Conflict of Interest: The authors report no conflicts of interest. Patient has provided written consent.
Spontaneous Intracranial Hypotension-Hypovolemia Associated With Tacrolimus
Article first published online: 2 JUN 2010
© 2010 American Headache Society
Headache: The Journal of Head and Face Pain
Volume 50, Issue 8, pages 1386–1389, September 2010
How to Cite
Ahn, A. H., Berman, B. D. and Dillon, W. P. (2010), Spontaneous Intracranial Hypotension-Hypovolemia Associated With Tacrolimus. Headache: The Journal of Head and Face Pain, 50: 1386–1389. doi: 10.1111/j.1526-4610.2010.01701.x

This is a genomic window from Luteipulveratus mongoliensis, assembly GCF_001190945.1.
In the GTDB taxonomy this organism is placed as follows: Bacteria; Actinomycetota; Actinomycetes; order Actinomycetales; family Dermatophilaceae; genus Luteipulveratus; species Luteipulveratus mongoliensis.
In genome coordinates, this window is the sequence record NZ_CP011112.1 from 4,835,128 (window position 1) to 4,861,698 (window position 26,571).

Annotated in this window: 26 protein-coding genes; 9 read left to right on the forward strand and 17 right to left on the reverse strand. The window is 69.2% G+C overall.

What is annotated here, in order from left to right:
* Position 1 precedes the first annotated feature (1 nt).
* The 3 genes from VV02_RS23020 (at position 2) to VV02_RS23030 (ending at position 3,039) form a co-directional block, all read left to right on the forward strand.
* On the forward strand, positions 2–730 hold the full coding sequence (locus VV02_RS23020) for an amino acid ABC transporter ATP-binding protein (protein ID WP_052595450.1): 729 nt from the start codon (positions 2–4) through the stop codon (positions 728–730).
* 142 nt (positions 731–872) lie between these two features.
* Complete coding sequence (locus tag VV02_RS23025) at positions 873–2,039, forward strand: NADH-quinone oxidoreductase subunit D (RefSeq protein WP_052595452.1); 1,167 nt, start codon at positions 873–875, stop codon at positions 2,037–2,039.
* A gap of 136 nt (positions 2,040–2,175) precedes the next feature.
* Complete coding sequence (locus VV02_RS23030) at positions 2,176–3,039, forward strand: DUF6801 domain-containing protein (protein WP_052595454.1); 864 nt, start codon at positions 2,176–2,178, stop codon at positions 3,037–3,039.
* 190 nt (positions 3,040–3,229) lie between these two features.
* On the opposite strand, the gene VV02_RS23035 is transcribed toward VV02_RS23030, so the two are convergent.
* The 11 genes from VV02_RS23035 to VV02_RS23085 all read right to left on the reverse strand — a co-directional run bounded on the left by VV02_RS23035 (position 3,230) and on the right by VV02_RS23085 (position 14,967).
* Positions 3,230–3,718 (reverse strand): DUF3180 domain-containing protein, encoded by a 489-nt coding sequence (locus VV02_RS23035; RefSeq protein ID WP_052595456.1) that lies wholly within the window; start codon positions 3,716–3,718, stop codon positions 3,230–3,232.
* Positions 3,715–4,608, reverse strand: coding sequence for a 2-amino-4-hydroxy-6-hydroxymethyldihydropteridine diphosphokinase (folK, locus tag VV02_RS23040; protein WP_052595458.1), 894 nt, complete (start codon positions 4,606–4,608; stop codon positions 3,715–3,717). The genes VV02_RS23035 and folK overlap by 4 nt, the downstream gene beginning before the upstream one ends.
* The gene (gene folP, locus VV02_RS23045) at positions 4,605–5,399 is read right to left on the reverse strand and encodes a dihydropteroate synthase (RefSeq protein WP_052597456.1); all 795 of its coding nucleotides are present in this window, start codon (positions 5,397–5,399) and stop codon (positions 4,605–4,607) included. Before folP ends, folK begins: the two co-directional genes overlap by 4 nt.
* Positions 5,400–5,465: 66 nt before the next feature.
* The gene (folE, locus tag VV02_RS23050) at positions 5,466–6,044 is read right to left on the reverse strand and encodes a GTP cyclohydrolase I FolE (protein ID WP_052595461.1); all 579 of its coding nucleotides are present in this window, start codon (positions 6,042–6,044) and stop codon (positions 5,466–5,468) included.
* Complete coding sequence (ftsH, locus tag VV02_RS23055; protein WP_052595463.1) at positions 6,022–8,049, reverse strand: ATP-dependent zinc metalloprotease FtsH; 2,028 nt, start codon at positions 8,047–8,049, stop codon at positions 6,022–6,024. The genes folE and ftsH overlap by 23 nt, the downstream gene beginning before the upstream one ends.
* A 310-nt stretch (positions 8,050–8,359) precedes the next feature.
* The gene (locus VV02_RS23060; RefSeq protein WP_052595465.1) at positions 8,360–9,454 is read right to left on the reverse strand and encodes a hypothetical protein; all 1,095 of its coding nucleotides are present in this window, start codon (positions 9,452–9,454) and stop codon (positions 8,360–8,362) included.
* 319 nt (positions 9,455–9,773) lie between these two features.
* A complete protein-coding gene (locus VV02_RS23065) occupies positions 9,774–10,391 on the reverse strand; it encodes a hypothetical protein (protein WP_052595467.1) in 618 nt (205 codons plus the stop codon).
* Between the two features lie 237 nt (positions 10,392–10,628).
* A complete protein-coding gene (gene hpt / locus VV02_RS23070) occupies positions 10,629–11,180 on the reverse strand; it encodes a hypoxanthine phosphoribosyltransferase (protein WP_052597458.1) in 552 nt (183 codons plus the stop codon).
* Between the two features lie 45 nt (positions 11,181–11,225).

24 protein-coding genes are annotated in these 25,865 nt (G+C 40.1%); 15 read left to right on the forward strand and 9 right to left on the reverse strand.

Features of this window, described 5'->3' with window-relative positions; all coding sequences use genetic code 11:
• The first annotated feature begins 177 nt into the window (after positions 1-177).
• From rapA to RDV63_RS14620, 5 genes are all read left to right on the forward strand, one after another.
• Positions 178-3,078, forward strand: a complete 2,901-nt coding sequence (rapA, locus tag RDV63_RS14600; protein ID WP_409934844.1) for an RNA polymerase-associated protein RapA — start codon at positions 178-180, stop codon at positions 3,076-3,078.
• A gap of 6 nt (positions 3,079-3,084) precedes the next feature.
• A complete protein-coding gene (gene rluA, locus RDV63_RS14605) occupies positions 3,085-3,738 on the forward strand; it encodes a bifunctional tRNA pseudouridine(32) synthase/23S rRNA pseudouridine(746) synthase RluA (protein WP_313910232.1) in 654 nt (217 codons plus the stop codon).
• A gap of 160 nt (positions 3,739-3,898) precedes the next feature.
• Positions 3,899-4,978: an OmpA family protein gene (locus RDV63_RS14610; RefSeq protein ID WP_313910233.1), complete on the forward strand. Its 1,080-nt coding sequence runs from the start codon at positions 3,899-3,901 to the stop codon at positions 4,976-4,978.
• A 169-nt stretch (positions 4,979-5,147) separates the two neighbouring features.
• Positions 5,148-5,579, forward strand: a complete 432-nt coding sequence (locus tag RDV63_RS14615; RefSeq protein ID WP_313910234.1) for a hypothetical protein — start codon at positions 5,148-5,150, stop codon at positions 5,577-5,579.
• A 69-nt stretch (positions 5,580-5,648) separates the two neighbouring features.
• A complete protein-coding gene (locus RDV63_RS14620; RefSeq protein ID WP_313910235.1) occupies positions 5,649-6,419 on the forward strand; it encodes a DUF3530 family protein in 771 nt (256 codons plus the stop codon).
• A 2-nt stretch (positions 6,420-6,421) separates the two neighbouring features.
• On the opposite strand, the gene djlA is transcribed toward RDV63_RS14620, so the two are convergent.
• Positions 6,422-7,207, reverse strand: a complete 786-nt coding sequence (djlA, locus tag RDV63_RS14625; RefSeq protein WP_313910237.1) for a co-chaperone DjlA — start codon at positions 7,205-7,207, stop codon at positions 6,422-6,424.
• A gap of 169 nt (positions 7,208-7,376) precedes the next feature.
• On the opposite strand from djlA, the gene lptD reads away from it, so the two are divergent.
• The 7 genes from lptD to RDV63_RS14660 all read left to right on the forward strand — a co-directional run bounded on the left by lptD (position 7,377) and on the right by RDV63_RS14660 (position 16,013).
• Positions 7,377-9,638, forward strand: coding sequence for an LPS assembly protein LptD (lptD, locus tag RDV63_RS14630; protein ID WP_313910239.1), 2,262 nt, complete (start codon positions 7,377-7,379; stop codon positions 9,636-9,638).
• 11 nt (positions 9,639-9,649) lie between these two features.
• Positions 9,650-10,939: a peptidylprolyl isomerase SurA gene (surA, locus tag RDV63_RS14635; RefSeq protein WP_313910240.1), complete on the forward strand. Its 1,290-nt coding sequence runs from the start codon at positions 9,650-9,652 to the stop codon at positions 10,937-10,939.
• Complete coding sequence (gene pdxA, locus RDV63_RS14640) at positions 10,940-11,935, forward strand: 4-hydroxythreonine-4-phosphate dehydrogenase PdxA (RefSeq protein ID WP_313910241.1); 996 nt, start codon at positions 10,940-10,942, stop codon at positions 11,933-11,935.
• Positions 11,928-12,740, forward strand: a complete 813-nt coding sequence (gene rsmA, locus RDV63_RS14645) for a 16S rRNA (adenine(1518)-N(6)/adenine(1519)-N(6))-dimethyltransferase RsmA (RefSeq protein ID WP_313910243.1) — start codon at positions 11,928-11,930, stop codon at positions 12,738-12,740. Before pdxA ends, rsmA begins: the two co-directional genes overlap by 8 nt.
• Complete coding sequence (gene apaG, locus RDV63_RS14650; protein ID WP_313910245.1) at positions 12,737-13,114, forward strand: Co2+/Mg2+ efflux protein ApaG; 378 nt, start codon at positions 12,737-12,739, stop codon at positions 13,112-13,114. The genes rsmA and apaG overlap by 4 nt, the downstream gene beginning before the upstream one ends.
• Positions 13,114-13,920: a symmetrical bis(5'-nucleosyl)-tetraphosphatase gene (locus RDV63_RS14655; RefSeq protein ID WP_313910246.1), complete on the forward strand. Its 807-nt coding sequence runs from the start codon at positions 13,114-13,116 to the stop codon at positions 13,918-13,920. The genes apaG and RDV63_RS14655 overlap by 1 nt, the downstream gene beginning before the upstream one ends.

- Issue published online: 2 SEP 2010
- Article first published online: 2 JUN 2010
- Accepted for publication March 29, 2010.
- low pressure syndrome;
There is little precedent for a medication-induced spontaneous intracranial hypotension/cerebrospinal fluid (CSF) hypovolemia (SIH). This case history of a woman with low CSF pressure, orthostatic headache, and radiographic findings consistent with SIH but without a detectable leak was notable for its association, both onset and resolution, with the use of the calcineurin inhibitor tacrolimus (FK506). A literature review for potential causes of a tacrolimus-induced CSF hypotension suggests many potential mechanisms of action, including effects on blood brain barrier and dural compliance, and supports further vigilance for this condition in the medically complex setting of tacrolimus use.